Radio Address by President Clinton; President Proposes Increasing Size of the Peace Corps
January 3, 1998THE WHITE HOUSE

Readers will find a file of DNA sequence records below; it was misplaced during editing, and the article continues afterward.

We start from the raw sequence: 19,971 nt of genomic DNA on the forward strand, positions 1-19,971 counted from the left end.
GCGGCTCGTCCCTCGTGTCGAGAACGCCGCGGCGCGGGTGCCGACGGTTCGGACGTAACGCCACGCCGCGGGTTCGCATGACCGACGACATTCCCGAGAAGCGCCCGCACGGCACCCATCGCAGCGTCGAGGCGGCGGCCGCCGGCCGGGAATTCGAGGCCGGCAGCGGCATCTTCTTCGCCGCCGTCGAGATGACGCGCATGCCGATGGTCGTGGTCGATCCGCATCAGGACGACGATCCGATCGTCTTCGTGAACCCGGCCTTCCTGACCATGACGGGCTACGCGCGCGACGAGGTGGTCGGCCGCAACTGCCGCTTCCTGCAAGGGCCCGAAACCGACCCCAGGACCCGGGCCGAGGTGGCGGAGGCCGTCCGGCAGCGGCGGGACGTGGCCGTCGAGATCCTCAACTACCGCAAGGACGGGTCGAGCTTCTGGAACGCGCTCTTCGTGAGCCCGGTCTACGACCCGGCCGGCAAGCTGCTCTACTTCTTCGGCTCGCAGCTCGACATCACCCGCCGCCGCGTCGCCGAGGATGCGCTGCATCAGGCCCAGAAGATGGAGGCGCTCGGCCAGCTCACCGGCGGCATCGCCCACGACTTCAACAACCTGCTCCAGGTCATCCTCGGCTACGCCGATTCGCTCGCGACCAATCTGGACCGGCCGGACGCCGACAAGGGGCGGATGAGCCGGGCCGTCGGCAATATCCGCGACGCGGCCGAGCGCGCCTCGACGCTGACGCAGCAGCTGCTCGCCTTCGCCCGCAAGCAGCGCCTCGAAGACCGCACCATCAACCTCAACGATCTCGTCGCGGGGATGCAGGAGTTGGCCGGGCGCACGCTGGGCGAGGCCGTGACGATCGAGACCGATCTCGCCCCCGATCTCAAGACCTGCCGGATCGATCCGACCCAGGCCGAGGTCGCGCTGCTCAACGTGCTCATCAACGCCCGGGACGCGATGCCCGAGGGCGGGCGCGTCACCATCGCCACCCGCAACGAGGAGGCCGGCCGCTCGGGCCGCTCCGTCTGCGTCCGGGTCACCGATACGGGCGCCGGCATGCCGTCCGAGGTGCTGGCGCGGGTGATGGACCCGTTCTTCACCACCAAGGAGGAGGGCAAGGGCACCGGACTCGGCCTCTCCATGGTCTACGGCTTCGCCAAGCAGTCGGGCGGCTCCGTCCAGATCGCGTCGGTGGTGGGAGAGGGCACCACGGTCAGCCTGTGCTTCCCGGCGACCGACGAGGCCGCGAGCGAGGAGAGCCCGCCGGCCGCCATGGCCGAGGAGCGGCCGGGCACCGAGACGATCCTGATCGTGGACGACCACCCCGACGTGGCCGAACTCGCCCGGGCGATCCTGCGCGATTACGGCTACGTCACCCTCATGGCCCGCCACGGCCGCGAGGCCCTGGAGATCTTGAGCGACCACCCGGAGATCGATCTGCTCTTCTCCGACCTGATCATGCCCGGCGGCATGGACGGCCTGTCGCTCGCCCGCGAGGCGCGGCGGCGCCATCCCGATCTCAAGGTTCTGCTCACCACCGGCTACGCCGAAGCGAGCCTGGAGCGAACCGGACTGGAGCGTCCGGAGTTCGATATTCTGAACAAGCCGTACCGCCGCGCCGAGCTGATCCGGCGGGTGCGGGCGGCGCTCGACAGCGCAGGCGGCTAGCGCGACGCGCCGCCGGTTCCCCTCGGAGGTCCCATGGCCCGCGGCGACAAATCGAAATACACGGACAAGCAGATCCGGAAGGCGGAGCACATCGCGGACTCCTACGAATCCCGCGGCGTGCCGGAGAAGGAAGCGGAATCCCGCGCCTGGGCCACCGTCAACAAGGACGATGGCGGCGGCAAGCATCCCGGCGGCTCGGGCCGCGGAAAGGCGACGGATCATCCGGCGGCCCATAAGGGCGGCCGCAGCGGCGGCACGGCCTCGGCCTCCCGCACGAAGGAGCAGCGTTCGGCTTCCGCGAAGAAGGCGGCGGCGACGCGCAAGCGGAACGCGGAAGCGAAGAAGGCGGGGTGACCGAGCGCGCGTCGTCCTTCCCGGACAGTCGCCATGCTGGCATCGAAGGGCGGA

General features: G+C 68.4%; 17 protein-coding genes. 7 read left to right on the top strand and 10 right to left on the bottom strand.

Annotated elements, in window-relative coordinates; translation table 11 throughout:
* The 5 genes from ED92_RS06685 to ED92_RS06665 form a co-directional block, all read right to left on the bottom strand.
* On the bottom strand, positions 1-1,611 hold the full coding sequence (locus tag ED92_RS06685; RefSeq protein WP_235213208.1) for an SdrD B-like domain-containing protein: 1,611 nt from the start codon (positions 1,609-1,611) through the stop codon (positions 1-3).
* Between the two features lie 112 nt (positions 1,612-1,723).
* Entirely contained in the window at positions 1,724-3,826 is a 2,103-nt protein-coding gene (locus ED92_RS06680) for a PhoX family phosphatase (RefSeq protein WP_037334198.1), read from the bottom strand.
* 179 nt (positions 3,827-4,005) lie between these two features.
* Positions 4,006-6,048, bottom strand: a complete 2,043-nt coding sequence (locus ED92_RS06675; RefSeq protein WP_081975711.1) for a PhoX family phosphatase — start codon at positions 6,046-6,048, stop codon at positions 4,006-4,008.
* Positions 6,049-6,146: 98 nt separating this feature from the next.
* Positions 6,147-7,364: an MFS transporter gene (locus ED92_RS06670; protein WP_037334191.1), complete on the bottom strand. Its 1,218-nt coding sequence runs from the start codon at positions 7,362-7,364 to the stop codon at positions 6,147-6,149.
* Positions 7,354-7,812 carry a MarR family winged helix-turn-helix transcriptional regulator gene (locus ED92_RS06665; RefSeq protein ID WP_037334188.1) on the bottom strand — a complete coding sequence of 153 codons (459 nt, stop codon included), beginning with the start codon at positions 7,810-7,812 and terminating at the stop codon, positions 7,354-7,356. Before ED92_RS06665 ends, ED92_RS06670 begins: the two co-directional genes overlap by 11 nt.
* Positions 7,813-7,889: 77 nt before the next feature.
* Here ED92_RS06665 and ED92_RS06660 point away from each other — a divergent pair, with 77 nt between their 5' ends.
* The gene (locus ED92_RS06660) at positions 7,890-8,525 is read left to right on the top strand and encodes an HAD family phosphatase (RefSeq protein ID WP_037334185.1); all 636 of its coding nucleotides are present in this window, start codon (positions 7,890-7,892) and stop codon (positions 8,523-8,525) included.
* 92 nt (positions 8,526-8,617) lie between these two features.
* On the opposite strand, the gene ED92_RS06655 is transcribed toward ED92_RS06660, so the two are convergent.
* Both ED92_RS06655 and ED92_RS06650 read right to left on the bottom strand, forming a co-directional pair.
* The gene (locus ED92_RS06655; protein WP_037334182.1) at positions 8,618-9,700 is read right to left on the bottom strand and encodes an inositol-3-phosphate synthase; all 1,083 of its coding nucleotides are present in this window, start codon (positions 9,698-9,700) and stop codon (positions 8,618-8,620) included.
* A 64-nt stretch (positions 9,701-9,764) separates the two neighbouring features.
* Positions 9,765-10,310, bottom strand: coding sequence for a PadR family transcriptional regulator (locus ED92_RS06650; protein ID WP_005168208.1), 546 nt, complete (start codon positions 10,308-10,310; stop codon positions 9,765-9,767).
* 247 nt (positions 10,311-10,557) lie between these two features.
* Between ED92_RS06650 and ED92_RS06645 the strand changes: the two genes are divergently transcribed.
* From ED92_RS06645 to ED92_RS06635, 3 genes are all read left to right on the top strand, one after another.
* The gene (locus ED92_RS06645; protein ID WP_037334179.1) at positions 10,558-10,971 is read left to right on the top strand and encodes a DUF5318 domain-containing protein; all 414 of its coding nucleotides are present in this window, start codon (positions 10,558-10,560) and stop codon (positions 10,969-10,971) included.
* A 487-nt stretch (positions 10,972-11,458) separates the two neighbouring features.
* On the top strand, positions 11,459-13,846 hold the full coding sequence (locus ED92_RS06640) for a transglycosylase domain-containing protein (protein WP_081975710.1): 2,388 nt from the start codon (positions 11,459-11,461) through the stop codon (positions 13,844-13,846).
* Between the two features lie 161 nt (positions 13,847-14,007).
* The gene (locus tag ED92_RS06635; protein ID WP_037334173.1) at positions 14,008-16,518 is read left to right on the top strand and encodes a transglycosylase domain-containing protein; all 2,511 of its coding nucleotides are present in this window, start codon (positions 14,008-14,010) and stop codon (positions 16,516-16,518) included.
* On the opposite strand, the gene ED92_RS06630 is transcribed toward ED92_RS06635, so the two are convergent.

Office of the Press Secretary Charlotte Amalie, St. Thomas, U.S. Virgin Islands ____________________________________________________________ Embargoed For Release Until 10:06 A.M. EST Saturday, January 3, 1998 RADIO ADDRESS OF THE PRESIDENT TO THE NATION THE PRESIDENT: Good morning. The beginning of a new year is a time of promise. And at the start of 1998, we have much to be thankful for. We've made much progress on our mission of preparing America for the 21st century, and making our country work for all our people. Both unemployment and crime are at their lowest level in 24 years. The welfare rolls have dropped by a record 3.8 million. The deficit has been cut by 90 percent. In 1997, in Washington, we passed the historic balanced budget, embraced the idea of national academic standards for our schools for the first time, extended health insurance coverage to 5 million children, moved ahead with our environmental agenda to save the Everglades, the ancient forests in California, in Yellowstone Park. And we made a safer, more prosperous world by ratifying the Chemical Weapons Convention, expanding NATO, keeping the peace in Bosnia and opening new opportunities for American high tech products to be sold around the world. We also continued the work of building one America with our Race Initiative and the President's Summit on Service. As 1998 dawns, American families can look forward to tax cuts for their children and to truly historic tax relief that will make community college free for almost all Americans, and help to pay for the cost of all education after high school—the largest such effort since the G.I. Bill 50 years ago. I have done my best to give the American people a government for the 21st century—not one that tries to do everything, nor one that does nothing, but a government that gives Americans the tools and conditions to make the most of their own lives in a new world of information and technological revolution in globalization. But I've also done my best to call forth a new spirit of citizen service here at home, as necessary to meet our new challenges and to fulfill our obligations both at home and around the world. From the beginning I have worked to give more Americans the chance to serve, to join with their fellow citizens to take responsibilities for their communities and our country. We created AmeriCorps, which has already given more than 100,000 young Americans the opportunity to serve our nation and earn money for a college education. We strengthened that commitment with the President's Summit on Service in Philadelphia, which already has moved thousands and thousands of Americans to give our children a helping hand. And this year, the day we honor Dr. Martin Luther King, will be a day of service in communities all across America. Today I want to talk about how we can strengthen one of the finest examples of citizen service, the Peace Corps. When President Kennedy founded the Peace Corps in 1961, he saw it as a bold experiment in public service that would unite our nation's highest ideals with a pragmatic approach to bettering the lives of ordinary people around the world. He also saw it as an investment in our own future, in an increasingly interdependent world. In the years since, it's paid off many times over. Three decades ago, Peace Corps volunteers worked as teachers in villages in Africa and Asia, Latin America and the Pacific Region. They helped communities inoculate their children against disease, clean their water, increase on. They helped communities inoculate their children against disease, clean their water, increase their harvests. In so doing, they help communities and countries become stronger and more stable, making them better partners for us as we work together to meet common goals. Today, the Peace Corps continues these efforts, but it's also adapting to the new needs of our era. Since the fall of communism, Peace Corps volunteers have gone to work in new democracies, from Eastern Europe to Central Asia, helping to nurture and strengthen free markets by teaching new entrepreneurs how to get their businesses running. Volunteers now work to protect the environment and help prevent the spread of AIDS. Under Director Mark Gearan, the Peace Corps is also preparing to meet the challenges of the next century. To ensure that it does, I will ask Congress next month to continue its long-time bipartisan support for the Peace Corps and join me in putting 10,000 Peace Corps volunteers overseas by the year 2000—that's an increase of more than 50 percent from today's levels. I'll request that funding for the Peace Corps be increased by $48 million, the largest increase since the 1960s. In a world where we're more and more affected by what happens beyond our borders, we have to work harder to overcome the divisions that undermine the integrity and quality of life around the world, as well as here at home. Strengthening the Peace Corps, giving more Americans opportunities to serve in humanities' cause is both an opportunity and an obligation we should seize in 1998. Thanks for listening.